But there are exceptions: David Galloway and his studies on the history of lichenology is one. And there’s the giant beacon of Trevor Goward’s Ways of Enlichenment essays, perhaps the best example in lichenology of work that links taxonomy with meta-narrative in order to inform taxonomy. Pure genius. I wonder if there are correlaries in other fields of biology? Regardless, I’m not like that either. I’m more of a scientist who enjoys journalism, feature articles, that sort of thing. Considering that’s what my early training was in anyways, its really not a big surprise to anyone but myself..

Luckily, I have a great partner who honors my love for writing. So when we were to write an article for the California Lichen Society Bulletin about our alpine lichen work in California, Jason encouraged me to write it as a narrative piece — to have fun with it. To have fun with it. To bring all the parts of myself together basically means for them all to hack each other to shreds – or build something. Artist vs scientist. Gestalt vs minutiae. Form vs function. They are orthogonal to each other, not opposites per se, but different vertices altogether, that only cojoin in very special circumstances. Well, if there is a container for where they can join and build something different than either would build on their own, that container is CALS: a small journal geared towards amateur and professional lichenologists in California.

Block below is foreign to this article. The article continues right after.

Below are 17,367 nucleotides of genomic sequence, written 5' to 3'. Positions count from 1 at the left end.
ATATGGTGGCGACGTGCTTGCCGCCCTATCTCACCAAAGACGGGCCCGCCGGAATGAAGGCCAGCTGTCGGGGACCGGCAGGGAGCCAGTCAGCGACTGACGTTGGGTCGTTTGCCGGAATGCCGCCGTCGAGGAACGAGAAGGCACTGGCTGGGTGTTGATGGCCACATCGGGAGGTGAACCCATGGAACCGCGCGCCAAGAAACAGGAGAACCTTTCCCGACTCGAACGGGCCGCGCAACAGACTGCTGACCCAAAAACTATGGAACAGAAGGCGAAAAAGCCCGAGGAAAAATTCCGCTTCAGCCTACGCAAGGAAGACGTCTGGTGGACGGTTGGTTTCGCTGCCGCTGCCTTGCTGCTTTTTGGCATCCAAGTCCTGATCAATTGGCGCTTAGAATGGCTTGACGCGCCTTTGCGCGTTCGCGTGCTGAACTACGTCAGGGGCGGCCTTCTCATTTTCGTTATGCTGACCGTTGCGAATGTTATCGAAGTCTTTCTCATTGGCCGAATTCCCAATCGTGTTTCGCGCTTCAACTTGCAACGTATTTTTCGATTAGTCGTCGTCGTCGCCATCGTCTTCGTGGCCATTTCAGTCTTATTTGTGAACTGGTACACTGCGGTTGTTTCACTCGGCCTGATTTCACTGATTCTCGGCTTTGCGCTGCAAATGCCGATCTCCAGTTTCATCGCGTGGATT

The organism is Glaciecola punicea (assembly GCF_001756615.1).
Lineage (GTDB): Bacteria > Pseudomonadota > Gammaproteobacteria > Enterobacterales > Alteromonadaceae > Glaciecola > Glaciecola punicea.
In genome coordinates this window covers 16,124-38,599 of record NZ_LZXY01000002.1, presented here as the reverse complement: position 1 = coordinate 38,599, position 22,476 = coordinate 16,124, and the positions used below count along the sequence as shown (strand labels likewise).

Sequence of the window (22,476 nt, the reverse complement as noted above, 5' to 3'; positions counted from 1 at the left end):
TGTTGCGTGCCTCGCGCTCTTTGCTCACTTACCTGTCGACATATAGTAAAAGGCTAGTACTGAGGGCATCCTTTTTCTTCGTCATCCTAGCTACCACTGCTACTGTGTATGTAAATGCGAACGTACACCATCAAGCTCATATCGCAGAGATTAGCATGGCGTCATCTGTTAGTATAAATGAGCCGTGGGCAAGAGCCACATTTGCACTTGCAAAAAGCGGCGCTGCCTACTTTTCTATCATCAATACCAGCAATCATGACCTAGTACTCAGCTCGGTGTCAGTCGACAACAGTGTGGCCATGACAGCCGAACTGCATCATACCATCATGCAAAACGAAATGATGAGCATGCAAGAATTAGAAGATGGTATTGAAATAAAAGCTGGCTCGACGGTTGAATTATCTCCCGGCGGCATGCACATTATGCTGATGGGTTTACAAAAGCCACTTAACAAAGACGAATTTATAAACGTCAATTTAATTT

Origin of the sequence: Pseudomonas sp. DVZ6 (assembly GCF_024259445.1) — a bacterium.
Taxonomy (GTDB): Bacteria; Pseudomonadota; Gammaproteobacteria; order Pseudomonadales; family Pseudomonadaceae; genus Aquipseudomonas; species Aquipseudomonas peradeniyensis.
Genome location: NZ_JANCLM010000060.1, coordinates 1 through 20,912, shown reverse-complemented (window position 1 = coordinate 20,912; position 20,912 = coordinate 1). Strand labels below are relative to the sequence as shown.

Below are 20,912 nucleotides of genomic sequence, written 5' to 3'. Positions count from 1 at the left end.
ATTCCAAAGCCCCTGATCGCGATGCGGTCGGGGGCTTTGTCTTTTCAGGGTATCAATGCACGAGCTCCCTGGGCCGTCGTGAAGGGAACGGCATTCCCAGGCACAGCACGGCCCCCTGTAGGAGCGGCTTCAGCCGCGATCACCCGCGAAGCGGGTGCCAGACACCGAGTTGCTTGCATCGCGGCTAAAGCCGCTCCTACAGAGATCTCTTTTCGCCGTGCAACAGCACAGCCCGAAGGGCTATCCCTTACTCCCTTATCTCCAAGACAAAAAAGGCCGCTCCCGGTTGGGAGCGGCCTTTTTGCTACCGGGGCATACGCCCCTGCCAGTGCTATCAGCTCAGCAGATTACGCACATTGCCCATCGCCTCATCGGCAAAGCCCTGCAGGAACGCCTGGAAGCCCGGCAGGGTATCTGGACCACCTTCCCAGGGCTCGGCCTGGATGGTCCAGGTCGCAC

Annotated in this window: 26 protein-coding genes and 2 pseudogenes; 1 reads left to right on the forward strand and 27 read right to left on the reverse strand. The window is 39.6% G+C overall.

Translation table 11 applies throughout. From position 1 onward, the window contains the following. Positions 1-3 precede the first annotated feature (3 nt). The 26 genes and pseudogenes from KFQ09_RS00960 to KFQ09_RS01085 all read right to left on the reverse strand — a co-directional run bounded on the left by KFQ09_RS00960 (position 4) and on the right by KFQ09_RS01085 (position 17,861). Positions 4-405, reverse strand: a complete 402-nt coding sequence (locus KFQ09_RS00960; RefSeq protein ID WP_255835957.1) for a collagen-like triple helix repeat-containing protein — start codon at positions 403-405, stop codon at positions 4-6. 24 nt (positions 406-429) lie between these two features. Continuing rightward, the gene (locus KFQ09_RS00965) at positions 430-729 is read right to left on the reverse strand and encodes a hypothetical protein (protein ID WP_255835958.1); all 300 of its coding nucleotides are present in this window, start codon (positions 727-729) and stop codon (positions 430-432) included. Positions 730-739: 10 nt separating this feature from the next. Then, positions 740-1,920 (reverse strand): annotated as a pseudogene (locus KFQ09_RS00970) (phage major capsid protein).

In many ways, this article is as much a tribute to Henry Imshaug’s adventurous spirit and lichen career as it is about researching alpine lichens in California.

After a bit a teeth gnawing and lots of inspired bursts of prose, the article ended up being a narrative piece, one with lots of adjectives and historical tidbits and other totally non-essential elements that add to feeling tone and rhythm and pure joy.

Surprisingly, the response during the editing process was unexpectedly supportive. And since the publication equally so! Its a pretty special feeling for the more creative sides of myself to have some breathing room to express themselves and dance with the scientific sides.

Without much [more] ado, here’s the article. Its pretty short, quite sweet, with lots of colorful pictures, and a story line that has a little bit of a beat. Perhaps this is what it means to embody enlichenment — where all the parts of a self can create something emergent, something quite different than either of the bionts working in isolation.

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